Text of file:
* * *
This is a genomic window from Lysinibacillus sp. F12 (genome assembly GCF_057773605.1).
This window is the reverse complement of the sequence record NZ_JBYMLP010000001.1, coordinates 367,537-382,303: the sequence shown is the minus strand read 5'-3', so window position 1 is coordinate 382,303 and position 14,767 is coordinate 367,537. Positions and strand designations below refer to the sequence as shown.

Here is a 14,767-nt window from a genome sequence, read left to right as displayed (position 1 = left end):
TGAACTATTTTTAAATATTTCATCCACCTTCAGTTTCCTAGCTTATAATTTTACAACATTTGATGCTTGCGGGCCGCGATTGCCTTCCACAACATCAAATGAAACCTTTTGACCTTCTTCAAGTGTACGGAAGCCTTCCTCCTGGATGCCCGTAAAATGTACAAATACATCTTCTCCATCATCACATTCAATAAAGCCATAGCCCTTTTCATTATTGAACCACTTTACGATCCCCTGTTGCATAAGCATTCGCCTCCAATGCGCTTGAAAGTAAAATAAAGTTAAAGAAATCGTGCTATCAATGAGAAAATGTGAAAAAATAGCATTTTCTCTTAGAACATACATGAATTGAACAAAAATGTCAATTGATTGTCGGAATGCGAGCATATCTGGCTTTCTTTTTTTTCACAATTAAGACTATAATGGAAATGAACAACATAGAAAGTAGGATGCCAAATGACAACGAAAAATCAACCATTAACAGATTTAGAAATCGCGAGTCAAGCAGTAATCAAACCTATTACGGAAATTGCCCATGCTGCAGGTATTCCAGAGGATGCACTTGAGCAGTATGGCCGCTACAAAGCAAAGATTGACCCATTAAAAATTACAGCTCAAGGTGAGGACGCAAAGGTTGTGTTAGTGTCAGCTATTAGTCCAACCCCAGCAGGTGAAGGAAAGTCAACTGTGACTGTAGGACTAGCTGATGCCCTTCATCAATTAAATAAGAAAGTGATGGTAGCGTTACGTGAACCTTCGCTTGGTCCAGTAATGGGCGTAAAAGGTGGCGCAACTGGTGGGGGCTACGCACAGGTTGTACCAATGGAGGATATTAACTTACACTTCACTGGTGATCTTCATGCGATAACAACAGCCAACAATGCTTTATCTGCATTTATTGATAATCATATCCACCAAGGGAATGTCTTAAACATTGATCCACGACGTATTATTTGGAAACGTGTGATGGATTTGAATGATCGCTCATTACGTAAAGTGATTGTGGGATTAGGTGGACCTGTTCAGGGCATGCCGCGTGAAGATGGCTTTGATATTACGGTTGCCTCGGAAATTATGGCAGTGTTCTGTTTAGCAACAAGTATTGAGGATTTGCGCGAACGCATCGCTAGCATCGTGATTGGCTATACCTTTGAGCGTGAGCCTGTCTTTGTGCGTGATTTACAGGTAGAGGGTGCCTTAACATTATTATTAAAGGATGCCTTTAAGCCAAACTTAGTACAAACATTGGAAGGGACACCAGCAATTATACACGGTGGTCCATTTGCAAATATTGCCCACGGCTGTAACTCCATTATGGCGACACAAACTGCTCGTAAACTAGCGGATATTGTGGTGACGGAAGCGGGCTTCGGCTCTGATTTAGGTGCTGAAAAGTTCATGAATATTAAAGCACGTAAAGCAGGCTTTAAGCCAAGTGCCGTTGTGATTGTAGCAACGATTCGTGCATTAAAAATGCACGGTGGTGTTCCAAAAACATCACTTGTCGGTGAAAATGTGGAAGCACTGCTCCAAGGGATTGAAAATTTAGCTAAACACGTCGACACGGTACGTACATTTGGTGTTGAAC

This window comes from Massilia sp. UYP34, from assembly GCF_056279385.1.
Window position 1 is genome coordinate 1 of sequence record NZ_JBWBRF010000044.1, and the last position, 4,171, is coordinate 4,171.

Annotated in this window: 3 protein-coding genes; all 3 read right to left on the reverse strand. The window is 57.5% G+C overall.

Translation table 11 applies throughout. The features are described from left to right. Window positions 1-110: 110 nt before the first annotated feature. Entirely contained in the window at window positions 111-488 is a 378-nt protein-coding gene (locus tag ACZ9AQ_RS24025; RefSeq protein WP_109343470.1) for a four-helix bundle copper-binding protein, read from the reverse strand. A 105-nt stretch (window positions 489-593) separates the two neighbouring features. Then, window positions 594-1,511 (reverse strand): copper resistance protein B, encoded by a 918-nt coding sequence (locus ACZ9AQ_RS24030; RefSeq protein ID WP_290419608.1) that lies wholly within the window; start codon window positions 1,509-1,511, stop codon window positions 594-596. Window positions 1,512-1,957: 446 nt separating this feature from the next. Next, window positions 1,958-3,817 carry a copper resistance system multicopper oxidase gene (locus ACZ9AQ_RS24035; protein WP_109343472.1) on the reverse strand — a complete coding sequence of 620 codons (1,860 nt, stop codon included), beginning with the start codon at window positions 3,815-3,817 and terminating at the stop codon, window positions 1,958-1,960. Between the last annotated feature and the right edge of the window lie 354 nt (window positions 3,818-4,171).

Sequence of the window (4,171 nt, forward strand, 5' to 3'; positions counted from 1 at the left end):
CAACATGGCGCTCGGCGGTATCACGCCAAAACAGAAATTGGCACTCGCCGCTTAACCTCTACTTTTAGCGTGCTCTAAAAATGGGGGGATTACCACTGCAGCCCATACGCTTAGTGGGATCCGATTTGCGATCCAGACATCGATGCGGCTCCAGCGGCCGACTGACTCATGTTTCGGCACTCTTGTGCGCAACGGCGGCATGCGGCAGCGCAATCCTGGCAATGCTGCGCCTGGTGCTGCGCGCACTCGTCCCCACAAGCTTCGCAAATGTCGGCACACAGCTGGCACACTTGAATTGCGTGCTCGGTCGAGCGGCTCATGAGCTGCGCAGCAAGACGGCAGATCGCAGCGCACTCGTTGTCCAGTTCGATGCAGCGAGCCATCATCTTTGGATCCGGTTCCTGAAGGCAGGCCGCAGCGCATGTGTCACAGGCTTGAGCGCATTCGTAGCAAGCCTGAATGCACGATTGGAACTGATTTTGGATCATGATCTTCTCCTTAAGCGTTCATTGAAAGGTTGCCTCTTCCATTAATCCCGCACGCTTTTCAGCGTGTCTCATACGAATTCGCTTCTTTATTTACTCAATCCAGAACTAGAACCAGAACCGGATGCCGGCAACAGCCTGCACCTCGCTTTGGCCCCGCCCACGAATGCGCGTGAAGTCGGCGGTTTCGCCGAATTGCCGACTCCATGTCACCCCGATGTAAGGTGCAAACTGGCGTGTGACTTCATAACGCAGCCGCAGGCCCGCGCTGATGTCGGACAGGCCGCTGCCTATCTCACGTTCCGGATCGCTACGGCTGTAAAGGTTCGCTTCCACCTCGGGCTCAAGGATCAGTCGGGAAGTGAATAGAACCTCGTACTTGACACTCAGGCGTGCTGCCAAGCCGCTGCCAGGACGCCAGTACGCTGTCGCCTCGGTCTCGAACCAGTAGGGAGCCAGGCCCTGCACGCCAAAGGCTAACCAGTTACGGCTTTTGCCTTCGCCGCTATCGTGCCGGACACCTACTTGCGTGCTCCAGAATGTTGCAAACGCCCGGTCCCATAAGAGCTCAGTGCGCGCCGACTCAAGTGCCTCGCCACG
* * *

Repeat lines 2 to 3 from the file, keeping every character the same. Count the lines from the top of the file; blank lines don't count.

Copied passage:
This window is the reverse complement of the sequence record NZ_JBYMLP010000001.1, coordinates 367,537-382,303: the sequence shown is the minus strand read 5'-3', so window position 1 is coordinate 382,303 and position 14,767 is coordinate 367,537. Positions and strand designations below refer to the sequence as shown.

Here is a 14,767-nt window from a genome sequence, read left to right as displayed (position 1 = left end):